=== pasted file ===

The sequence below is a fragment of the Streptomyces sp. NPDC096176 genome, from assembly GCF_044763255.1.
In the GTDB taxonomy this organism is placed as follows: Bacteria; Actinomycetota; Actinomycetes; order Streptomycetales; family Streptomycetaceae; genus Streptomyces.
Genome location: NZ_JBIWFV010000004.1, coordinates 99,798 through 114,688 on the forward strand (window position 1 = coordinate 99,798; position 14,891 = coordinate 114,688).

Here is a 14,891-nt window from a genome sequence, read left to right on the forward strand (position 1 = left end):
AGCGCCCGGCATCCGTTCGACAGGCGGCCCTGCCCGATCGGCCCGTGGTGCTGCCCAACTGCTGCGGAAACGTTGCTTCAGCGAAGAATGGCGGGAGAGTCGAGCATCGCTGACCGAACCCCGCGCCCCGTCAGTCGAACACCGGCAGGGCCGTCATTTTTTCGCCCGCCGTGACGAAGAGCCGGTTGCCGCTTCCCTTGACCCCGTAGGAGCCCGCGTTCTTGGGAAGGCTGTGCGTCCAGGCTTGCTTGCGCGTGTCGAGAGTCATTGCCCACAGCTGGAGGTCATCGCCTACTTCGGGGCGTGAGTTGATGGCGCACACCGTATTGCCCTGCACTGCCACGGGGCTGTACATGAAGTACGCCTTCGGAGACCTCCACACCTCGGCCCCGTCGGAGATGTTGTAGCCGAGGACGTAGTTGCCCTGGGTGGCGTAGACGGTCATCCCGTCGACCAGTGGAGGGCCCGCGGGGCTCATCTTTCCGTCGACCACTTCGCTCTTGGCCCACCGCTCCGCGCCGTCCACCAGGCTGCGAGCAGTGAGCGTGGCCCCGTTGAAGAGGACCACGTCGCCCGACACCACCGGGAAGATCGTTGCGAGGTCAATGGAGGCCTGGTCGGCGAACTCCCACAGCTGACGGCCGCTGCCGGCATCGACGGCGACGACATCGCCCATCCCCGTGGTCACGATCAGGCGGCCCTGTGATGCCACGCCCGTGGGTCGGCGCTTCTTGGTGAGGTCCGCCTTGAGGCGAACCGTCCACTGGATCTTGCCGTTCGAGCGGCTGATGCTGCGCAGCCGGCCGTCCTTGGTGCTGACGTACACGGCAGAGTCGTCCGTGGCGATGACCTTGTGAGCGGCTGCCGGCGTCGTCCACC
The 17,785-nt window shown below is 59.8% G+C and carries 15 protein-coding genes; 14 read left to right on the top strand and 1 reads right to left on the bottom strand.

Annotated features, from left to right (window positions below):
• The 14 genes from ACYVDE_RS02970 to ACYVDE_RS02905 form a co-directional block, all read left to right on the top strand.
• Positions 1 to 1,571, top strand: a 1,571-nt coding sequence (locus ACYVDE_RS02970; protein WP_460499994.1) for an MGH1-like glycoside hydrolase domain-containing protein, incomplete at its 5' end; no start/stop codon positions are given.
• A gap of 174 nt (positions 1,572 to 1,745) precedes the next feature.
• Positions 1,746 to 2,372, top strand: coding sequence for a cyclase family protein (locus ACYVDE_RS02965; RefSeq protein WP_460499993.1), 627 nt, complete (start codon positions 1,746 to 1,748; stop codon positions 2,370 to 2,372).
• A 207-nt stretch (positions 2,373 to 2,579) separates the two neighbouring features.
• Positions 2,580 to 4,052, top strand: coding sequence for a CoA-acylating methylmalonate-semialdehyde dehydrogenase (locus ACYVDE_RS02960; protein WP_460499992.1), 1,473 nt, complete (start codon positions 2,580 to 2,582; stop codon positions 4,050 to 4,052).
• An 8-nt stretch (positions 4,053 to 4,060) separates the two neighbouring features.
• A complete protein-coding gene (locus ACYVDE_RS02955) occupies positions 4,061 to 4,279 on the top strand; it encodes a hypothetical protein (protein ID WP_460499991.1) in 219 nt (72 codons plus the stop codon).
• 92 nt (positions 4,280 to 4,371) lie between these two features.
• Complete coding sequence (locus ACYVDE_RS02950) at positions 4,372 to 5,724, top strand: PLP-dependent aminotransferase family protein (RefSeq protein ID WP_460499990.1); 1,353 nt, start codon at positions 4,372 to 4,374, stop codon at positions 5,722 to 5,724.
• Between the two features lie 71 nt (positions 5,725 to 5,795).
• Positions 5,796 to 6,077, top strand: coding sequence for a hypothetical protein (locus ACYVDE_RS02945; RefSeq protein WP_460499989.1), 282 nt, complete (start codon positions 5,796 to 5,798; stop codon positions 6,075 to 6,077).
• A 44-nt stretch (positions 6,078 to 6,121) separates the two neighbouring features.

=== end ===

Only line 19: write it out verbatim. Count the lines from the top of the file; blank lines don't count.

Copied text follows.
• Positions 5,796 to 6,077, top strand: coding sequence for a hypothetical protein (locus ACYVDE_RS02945; RefSeq protein WP_460499989.1), 282 nt, complete (start codon positions 5,796 to 5,798; stop codon positions 6,075 to 6,077).